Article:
2. Interacting with components that consume services from our core directly; like the User Interface. The interface will merely represent the business behavior in a way the end user will understand, no dependency what so ever from the core on the UI, it should be even representable through console application if needed (also represented in a solid arrow)
  3. Interacting with components that are providing a special need to the business, like the Data Access. This should be done via interfaces and Dependency Injection; that is because it is the business who determines the needs to be fulfilled, it is the one who states it needs to be able to Save, Delete, Update..etc.., and the component willing to fulfill this need should adhere to the contract the core dictates. (represented by the dotted line meaning indirect dependency)

We are concentrating on the 3rd interaction, specifically the data access component.

The main thing to note here is that by using Interfaces and Dependency Injection, we will be eliminating any circular dependencies; even if the candidate component will require parts of the core (like our example: the data access will want to return strong types that reside in the business objects, or take types as parameters), even if that so, we will make sure that the core is independent of the component (references wise).

The best way to understand is by an example, I will try to make it as simple as possible first, and in future post I might include more real scenarios (like the one we are using in Bunian) so lets get our sleeves folded:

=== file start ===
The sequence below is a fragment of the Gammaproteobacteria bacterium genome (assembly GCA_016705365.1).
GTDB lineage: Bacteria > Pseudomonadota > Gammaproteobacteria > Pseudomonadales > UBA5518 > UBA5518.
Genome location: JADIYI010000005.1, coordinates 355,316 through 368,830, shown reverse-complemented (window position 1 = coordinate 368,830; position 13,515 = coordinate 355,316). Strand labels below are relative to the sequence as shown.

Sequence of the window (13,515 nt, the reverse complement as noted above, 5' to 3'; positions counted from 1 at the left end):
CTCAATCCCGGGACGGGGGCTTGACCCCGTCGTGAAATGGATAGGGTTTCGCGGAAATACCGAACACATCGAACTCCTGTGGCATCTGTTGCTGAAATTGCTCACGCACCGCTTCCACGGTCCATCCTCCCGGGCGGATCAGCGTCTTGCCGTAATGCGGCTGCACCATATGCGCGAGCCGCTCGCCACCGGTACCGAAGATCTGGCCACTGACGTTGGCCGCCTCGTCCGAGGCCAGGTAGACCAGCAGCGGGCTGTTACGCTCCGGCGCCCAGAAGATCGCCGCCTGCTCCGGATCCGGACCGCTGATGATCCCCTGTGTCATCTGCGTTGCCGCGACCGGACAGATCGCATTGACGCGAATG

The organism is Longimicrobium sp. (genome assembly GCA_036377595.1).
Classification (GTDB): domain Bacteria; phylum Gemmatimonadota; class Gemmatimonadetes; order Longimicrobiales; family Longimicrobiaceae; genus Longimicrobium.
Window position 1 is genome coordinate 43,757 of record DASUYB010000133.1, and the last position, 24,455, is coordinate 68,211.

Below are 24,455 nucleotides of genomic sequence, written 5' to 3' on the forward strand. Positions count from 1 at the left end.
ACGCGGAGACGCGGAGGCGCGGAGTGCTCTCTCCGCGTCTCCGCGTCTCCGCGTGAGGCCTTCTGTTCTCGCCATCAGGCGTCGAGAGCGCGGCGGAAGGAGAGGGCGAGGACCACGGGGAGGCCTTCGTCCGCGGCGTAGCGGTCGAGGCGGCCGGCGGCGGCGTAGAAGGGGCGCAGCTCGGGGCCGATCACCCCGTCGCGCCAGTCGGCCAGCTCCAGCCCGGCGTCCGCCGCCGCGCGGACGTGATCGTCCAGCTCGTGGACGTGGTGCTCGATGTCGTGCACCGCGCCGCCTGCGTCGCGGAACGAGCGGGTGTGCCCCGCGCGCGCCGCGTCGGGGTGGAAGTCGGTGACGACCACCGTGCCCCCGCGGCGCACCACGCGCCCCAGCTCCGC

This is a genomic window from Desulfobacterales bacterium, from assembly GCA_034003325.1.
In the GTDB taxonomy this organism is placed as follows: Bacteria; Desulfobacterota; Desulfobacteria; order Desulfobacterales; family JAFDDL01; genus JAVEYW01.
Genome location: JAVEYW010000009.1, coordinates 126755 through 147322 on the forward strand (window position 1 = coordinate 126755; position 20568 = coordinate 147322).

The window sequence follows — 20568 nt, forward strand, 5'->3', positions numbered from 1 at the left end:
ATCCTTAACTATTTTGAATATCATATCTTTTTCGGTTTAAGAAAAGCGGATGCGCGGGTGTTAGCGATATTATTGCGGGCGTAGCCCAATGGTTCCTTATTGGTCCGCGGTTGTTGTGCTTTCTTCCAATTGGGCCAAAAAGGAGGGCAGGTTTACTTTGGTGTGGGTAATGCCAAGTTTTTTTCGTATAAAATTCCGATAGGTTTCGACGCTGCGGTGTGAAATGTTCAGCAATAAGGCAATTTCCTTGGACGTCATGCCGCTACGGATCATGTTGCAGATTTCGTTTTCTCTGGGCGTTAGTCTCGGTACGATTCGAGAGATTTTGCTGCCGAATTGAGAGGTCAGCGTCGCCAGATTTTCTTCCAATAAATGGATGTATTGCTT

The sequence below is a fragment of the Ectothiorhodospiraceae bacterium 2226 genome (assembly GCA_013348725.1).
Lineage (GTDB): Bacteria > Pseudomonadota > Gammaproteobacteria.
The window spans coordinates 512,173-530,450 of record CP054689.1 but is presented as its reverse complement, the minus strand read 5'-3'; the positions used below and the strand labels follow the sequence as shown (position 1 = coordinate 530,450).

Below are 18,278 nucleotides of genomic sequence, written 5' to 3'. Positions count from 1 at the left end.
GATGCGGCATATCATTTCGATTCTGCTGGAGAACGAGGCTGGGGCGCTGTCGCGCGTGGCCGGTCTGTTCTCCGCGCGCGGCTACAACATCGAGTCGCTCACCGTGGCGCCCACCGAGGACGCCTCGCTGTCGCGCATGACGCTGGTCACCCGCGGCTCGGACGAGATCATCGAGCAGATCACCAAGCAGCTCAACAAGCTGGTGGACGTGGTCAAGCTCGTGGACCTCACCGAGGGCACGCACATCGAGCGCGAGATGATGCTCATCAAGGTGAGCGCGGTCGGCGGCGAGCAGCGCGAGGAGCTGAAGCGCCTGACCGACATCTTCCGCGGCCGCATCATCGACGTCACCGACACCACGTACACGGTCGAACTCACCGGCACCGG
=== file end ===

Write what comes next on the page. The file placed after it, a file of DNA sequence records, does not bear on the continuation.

we have a simple class MyBusinessObject with a simple property DisplayName:

public class MyBusinessObject

    {

        private string _displayName;

        public string DisplayName

        {

            get

            { return _displayName; }

            set

            { _displayName = value; }

        }

    }

This class needs to have a way to access the database and bring an instance, but on the other hand, it doesn’t want to do anything with the implementation. So it declares that it will need a component that should adhere to the IRepository interface which will have the Get method. It will have this component as a static member:

public static IRepository _repository;

IRepository definition is:

public interface IRepository

    {

        MyBusinessObject Get();

    }

So a component volunteers, MyConcreteRepository:

class MyConcreteRepository : IRepository

    {

        public MyBusinessObject Get()

        {

            MyBusinessObject myObject = new MyBusinessObject();